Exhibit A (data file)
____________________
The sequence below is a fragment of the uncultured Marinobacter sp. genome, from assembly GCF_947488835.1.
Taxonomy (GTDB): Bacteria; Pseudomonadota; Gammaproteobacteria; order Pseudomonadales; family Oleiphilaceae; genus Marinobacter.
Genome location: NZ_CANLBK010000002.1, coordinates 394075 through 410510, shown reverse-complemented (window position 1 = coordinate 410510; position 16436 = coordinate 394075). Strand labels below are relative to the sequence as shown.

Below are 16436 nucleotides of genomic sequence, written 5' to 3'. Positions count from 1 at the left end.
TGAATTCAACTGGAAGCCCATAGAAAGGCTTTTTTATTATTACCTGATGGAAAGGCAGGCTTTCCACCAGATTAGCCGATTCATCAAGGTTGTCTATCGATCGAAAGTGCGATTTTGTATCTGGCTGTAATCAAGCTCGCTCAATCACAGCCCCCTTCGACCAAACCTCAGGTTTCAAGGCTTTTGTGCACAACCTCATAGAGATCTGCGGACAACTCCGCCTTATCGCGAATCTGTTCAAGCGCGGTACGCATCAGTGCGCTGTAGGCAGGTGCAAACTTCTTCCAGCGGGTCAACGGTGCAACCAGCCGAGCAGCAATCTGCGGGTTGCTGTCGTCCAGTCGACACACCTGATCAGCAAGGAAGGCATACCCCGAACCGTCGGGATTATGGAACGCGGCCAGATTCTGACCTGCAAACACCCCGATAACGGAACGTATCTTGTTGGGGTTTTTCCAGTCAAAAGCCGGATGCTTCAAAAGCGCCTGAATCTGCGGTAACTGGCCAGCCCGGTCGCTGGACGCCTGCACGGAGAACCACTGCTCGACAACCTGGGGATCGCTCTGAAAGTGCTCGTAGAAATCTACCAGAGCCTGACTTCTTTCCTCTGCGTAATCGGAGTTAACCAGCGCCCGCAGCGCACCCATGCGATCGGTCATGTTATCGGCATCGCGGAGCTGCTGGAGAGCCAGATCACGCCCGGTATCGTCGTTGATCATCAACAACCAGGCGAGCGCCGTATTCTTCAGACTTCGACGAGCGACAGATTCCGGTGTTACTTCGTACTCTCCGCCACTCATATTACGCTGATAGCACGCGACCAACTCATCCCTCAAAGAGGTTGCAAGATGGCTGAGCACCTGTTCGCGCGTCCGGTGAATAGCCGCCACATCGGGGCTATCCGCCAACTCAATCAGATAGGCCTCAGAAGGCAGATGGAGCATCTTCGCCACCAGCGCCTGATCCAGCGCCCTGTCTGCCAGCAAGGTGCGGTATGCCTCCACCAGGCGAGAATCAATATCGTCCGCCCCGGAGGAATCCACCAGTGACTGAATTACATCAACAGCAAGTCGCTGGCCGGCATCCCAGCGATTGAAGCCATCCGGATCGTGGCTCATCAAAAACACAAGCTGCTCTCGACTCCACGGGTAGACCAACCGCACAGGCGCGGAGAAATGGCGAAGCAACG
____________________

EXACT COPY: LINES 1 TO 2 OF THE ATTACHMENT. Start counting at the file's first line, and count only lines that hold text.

The sequence below is a fragment of the uncultured Marinobacter sp. genome, from assembly GCF_947488835.1.
Taxonomy (GTDB): Bacteria; Pseudomonadota; Gammaproteobacteria; order Pseudomonadales; family Oleiphilaceae; genus Marinobacter.